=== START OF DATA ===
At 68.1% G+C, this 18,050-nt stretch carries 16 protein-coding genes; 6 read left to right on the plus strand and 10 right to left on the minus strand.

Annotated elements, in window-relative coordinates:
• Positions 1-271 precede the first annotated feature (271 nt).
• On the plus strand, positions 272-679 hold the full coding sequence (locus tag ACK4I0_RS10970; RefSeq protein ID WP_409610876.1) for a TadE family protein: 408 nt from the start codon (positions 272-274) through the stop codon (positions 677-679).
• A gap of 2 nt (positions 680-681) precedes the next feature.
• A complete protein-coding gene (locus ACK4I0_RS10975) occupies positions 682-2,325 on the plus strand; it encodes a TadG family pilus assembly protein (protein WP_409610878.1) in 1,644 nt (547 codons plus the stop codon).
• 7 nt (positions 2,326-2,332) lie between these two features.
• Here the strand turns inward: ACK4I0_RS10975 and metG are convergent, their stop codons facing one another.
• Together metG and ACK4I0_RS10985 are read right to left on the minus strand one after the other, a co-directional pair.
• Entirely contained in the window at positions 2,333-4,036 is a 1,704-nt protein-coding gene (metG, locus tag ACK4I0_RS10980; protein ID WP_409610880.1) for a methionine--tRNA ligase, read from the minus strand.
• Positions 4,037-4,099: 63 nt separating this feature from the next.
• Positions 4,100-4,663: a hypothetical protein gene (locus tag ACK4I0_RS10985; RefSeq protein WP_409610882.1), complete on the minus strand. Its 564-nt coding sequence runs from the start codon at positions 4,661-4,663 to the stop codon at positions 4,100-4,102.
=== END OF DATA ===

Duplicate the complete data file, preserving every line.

At 68.1% G+C, this 18,050-nt stretch carries 16 protein-coding genes; 6 read left to right on the plus strand and 10 right to left on the minus strand.

Annotated elements, in window-relative coordinates:
• Positions 1-271 precede the first annotated feature (271 nt).
• On the plus strand, positions 272-679 hold the full coding sequence (locus tag ACK4I0_RS10970; RefSeq protein ID WP_409610876.1) for a TadE family protein: 408 nt from the start codon (positions 272-274) through the stop codon (positions 677-679).
• A gap of 2 nt (positions 680-681) precedes the next feature.
• A complete protein-coding gene (locus ACK4I0_RS10975) occupies positions 682-2,325 on the plus strand; it encodes a TadG family pilus assembly protein (protein WP_409610878.1) in 1,644 nt (547 codons plus the stop codon).
• 7 nt (positions 2,326-2,332) lie between these two features.
• Here the strand turns inward: ACK4I0_RS10975 and metG are convergent, their stop codons facing one another.
• Together metG and ACK4I0_RS10985 are read right to left on the minus strand one after the other, a co-directional pair.
• Entirely contained in the window at positions 2,333-4,036 is a 1,704-nt protein-coding gene (metG, locus tag ACK4I0_RS10980; protein ID WP_409610880.1) for a methionine--tRNA ligase, read from the minus strand.
• Positions 4,037-4,099: 63 nt separating this feature from the next.
• Positions 4,100-4,663: a hypothetical protein gene (locus tag ACK4I0_RS10985; RefSeq protein WP_409610882.1), complete on the minus strand. Its 564-nt coding sequence runs from the start codon at positions 4,661-4,663 to the stop codon at positions 4,100-4,102.